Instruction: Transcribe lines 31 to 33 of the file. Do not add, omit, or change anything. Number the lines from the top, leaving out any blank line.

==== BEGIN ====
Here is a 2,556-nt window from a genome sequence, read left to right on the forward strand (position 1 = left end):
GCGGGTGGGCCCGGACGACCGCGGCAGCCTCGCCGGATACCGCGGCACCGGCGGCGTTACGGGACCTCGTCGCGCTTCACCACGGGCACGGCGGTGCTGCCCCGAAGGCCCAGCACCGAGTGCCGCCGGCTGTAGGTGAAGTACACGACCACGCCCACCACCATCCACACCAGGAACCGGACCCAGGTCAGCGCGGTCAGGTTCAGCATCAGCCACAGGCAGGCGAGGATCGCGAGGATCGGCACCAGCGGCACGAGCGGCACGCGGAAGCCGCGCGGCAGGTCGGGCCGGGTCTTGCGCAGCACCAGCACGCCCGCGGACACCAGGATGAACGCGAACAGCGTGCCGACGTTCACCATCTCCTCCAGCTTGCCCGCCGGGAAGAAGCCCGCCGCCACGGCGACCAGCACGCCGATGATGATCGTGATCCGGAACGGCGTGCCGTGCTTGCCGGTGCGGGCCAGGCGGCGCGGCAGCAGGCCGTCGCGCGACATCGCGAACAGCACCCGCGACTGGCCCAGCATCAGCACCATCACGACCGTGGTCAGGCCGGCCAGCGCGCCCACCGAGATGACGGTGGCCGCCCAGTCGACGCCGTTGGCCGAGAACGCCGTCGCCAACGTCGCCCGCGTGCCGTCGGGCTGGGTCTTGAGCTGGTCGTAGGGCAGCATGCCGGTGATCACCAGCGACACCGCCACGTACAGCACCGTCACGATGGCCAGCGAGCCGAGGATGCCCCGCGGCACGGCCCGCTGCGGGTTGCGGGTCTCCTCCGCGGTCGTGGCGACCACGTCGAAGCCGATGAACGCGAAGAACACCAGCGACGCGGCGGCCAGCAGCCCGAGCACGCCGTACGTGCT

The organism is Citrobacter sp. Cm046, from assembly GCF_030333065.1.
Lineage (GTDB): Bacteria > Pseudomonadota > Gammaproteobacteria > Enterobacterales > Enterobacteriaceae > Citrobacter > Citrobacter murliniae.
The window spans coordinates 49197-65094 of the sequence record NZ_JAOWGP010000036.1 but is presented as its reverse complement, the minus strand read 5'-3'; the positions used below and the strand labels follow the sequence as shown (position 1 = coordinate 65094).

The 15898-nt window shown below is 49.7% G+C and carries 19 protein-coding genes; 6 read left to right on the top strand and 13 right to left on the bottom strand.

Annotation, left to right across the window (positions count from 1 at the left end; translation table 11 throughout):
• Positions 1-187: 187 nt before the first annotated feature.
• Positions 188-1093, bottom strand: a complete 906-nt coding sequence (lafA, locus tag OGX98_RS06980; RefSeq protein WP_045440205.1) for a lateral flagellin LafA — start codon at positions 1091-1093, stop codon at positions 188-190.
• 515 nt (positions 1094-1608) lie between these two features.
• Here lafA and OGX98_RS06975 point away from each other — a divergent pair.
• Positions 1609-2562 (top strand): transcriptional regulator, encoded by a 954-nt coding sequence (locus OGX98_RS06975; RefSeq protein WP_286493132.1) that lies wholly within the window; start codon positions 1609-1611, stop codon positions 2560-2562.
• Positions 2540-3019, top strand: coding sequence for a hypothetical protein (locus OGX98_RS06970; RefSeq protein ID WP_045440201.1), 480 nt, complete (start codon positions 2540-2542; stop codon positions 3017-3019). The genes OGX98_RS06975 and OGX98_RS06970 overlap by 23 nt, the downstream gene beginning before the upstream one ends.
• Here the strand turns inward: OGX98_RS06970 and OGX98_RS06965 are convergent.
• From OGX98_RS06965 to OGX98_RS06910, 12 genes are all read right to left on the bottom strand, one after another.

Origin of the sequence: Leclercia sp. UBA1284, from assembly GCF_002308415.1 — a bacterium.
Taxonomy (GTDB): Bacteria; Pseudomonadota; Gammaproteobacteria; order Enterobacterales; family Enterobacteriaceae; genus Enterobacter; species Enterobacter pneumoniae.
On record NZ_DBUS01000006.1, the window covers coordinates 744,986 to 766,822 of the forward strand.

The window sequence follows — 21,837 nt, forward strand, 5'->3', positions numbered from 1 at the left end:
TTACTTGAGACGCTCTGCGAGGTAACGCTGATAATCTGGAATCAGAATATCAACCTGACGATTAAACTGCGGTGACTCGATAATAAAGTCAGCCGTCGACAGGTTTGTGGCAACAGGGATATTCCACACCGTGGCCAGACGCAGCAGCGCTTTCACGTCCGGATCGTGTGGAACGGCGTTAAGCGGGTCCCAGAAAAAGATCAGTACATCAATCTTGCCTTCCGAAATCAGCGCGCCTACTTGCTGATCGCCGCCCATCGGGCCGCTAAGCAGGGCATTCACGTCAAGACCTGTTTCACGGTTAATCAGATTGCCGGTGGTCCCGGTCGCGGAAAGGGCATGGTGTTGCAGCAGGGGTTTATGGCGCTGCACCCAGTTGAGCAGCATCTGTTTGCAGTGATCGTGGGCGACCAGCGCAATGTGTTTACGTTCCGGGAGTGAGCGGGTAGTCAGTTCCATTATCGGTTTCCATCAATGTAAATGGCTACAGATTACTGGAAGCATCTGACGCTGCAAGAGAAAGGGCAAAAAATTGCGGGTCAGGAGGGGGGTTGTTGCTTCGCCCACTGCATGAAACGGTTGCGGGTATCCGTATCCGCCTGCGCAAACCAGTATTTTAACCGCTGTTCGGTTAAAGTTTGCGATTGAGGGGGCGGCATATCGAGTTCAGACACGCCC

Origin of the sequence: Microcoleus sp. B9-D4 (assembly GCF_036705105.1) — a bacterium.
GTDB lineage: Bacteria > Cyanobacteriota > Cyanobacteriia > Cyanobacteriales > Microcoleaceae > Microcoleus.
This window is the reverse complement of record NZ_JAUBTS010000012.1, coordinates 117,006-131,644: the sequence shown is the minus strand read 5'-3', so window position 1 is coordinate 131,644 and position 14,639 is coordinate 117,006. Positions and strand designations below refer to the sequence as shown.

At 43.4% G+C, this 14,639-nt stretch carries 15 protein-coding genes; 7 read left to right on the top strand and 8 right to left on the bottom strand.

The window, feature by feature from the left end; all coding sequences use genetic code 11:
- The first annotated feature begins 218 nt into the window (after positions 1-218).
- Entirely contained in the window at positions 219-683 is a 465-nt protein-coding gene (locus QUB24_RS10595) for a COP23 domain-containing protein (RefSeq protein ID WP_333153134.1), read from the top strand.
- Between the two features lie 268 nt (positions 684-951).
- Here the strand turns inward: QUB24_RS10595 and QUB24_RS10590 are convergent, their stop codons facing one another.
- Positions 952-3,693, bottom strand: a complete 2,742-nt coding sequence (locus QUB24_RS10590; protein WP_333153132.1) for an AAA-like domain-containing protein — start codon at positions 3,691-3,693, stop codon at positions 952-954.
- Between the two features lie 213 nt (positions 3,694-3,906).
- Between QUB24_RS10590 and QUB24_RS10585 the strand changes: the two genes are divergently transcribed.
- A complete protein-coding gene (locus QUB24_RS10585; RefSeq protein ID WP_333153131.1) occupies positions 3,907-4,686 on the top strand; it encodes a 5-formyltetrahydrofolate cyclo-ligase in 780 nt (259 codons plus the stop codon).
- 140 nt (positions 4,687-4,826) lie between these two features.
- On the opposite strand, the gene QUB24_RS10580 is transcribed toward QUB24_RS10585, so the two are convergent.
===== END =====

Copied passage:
- Between the two features lie 213 nt (positions 3,694-3,906).
- Between QUB24_RS10590 and QUB24_RS10585 the strand changes: the two genes are divergently transcribed.
- A complete protein-coding gene (locus QUB24_RS10585; RefSeq protein ID WP_333153131.1) occupies positions 3,907-4,686 on the top strand; it encodes a 5-formyltetrahydrofolate cyclo-ligase in 780 nt (259 codons plus the stop codon).